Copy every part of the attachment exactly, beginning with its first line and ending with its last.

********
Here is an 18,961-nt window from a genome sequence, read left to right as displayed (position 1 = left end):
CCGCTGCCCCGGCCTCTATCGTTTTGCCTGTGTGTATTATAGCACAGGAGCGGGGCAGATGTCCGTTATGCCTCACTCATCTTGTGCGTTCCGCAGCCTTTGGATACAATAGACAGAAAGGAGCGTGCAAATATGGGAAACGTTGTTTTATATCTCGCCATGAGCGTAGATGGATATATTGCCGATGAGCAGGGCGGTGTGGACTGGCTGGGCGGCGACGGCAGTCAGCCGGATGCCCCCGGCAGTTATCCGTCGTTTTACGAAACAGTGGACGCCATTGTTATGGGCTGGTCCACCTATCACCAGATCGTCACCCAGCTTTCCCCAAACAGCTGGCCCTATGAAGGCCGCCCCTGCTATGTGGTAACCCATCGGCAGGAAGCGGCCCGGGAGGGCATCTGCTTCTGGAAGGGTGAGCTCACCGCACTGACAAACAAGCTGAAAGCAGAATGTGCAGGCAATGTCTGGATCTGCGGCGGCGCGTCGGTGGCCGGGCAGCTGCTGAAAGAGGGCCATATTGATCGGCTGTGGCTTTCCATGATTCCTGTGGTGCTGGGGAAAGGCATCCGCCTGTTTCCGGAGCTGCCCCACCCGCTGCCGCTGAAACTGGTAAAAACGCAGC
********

Here is an 18,961-nt window from a genome sequence, read left to right as displayed (position 1 = left end):
CCGCTGCCCCGGCCTCTATCGTTTTGCCTGTGTGTATTATAGCACAGGAGCGGGGCAGATGTCCGTTATGCCTCACTCATCTTGTGCGTTCCGCAGCCTTTGGATACAATAGACAGAAAGGAGCGTGCAAATATGGGAAACGTTGTTTTATATCTCGCCATGAGCGTAGATGGATATATTGCCGATGAGCAGGGCGGTGTGGACTGGCTGGGCGGCGACGGCAGTCAGCCGGATGCCCCCGGCAGTTATCCGTCGTTTTACGAAACAGTGGACGCCATTGTTATGGGCTGGTCCACCTATCACCAGATCGTCACCCAGCTTTCCCCAAACAGCTGGCCCTATGAAGGCCGCCCCTGCTATGTGGTAACCCATCGGCAGGAAGCGGCCCGGGAGGGCATCTGCTTCTGGAAGGGTGAGCTCACCGCACTGACAAACAAGCTGAAAGCAGAATGTGCAGGCAATGTCTGGATCTGCGGCGGCGCGTCGGTGGCCGGGCAGCTGCTGAAAGAGGGCCATATTGATCGGCTGTGGCTTTCCATGATTCCTGTGGTGCTGGGGAAAGGCATCCGCCTGTTTCCGGAGCTGCCCCACCCGCTGCCGCTGAAACTGGTAAAAACGCAGC